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Posted on Nov 29, 2004 in Armchair Reading

Braunschweig – An After Action Report Part VII

By Zachary Hutchinson

Figure 29-2

I thought it was about time for a few wide shots. Here’s the situation south of Stalingrad. In the upper right hand corner, you can see the Volga. Its bottom right quadrant depicts the entire German hook around the lakes. As you can see, I have a nice screen of units northeast of Lake Sarpa. More reinforcements are coming down through Dagan Nur. The left hand side of the shot shows the Southern Offensive in its entirety. It’s kind of fizzled out, but I keep the units jostling about, forcing the Germans to toss the occasional unit into the flames. About the only German resistance you can see that has any strength are the three paratrooper battalions. The rest are MP, artillery and AA units. This isn’t easy territory to keep up a sustained offensive in. With only one road, supplies aren’t that great and the landscape is dotted with badlands making it easier to defend.


Figure 29-3

Behold, Fortress Baku!

Notice the depth. Notice how insignificant the German invaders look when compared to the might of the Soviet Collective. Allied air reinforcements arrived this turn, so I’d wager, I have absolute air superiority over the southeastern section of the map. I’m leaving all bombers on rest until the battle starts. Only then will I unleash the air power of Fortress Baku.

But the Germans sliding down the Caspian coast are not without friends. Foggy has made alarming progress down through the rough territory south of Tbilisi and has a sizable force at Kirovabad. I may wait until the shock offensive starts – by then the Germans will be pecking on the Fortress gates – before counterattacking and making the Nazis homesick.

I think Turkey could still enter the war – a turn or two may be left. Not sure. For now the 45th Army is thrashing the scattered German regiments sent to secure the vast southwestern flank of those units heading for Baku. The BSCD is looking as solid as ever. The passes behind it are holding.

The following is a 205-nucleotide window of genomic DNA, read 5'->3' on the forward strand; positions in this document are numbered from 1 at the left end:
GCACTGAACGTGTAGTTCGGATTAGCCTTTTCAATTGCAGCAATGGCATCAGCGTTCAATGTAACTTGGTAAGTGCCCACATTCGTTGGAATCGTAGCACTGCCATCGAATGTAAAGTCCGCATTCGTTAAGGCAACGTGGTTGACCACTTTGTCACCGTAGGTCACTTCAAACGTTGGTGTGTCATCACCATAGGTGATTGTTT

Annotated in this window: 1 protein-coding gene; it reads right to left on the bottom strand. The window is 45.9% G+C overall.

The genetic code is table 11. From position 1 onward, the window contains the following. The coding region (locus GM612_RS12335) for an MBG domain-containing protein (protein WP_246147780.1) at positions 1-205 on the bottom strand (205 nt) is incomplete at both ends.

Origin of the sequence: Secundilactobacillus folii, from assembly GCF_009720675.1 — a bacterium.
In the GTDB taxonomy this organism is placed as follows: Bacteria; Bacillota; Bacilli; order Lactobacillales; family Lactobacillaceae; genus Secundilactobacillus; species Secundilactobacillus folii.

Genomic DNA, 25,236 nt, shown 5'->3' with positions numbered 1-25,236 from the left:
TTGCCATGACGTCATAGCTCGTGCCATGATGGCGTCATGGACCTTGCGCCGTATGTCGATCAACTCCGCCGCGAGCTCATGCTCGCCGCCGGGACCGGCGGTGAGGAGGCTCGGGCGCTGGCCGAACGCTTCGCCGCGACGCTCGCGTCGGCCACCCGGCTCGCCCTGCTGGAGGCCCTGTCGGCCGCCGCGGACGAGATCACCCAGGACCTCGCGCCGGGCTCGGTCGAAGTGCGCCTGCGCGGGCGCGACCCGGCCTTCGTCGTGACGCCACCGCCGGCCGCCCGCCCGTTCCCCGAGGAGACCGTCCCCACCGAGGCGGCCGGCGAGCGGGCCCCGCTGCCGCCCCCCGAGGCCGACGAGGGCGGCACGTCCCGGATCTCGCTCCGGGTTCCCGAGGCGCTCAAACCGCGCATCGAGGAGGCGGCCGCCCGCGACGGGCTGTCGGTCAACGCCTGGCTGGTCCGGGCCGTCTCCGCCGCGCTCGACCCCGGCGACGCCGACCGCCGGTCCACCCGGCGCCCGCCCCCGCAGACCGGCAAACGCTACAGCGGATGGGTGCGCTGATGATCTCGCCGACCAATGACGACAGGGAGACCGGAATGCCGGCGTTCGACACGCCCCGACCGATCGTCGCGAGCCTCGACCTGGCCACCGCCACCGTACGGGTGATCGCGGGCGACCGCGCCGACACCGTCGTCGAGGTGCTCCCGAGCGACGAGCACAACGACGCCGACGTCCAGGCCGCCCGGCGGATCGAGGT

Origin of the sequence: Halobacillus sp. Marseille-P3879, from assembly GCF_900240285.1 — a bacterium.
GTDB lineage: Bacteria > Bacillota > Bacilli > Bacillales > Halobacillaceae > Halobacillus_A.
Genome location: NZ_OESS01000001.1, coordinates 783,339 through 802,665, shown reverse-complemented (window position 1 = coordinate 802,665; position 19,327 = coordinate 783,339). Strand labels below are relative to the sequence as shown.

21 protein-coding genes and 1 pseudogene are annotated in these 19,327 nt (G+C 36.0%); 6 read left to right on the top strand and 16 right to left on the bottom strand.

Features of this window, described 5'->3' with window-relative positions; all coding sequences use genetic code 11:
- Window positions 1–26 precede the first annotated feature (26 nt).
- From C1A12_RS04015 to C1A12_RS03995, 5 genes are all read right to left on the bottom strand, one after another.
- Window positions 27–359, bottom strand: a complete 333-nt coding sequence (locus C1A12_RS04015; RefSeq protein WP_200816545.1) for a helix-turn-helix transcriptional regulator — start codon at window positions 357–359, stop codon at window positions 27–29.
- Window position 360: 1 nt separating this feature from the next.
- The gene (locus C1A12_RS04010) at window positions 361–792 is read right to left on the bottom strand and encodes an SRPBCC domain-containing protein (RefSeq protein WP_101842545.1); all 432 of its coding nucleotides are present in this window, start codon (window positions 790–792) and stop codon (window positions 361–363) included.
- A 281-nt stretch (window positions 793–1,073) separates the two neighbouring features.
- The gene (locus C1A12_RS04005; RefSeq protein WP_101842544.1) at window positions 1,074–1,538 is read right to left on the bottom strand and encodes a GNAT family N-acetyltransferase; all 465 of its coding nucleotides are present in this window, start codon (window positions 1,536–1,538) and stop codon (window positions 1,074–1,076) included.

Figure 29-4

A broad shot of the Don front. West of Kletskaya you can see the staging area for the coming offensive. You can see how I’ve redirected the thrust of the offensive around the line of reinforcements and against the Rumanians. The other small bulge in the northwestern quadrant is an offensive that I’ve given up on for now. Foggy threw his strongest reinforcements into this part of the line and coupled with the landscape (the spots of badlands), I would put this end of the front in too much danger were I to push them further. They aren’t that far from the river and in many places, my supply road runs along the front.

So far the best thing about this scenario is that it seems like you are playing 5-8 smaller scenarios on one map at the same time. This is the middle of the scenario, right when the German superiority is slipping away. And as the Soviet player, I can feel it happening. Just as an example of the range, here’s a list of the smaller battles going on and who’s on the offensive:

– Far Western Don: Foggy has broken over the river in a surprise attack.
– Middle Don Front: I am pushing slowly toward the rail line at Surovinko.
– Stalingrad: Foggy still reigns supreme here in spite of his inability to make any headway.
– Southern Stalingrad Front: My forces, though slow, are pushing the Germans back toward the Don.
– German hook: Foggy swung a number of units around my offensive below the lakes and is heading toward the Volga.
– Astrakhan: I am waiting on an extremely slow engineering battalion to build some bridges so I might begin a push south.
– BSCD & mountain passes: a stalemate
– Central Caucasus: a scattered affair with most of the German strength heading toward Baku.
– Baku & Caspian: Germans still on the attack, but haven’t reached Baku.

There you go.


The 2nd Brigade of the 387th RD managed to cut the rail line at Surovinko! The Rumanians holding the western side of the bulge, south of Sovetskaya, evaporated leaving a gaping hole facing west. I don’t have the numbers to exploit it.

[continued on nextpage]

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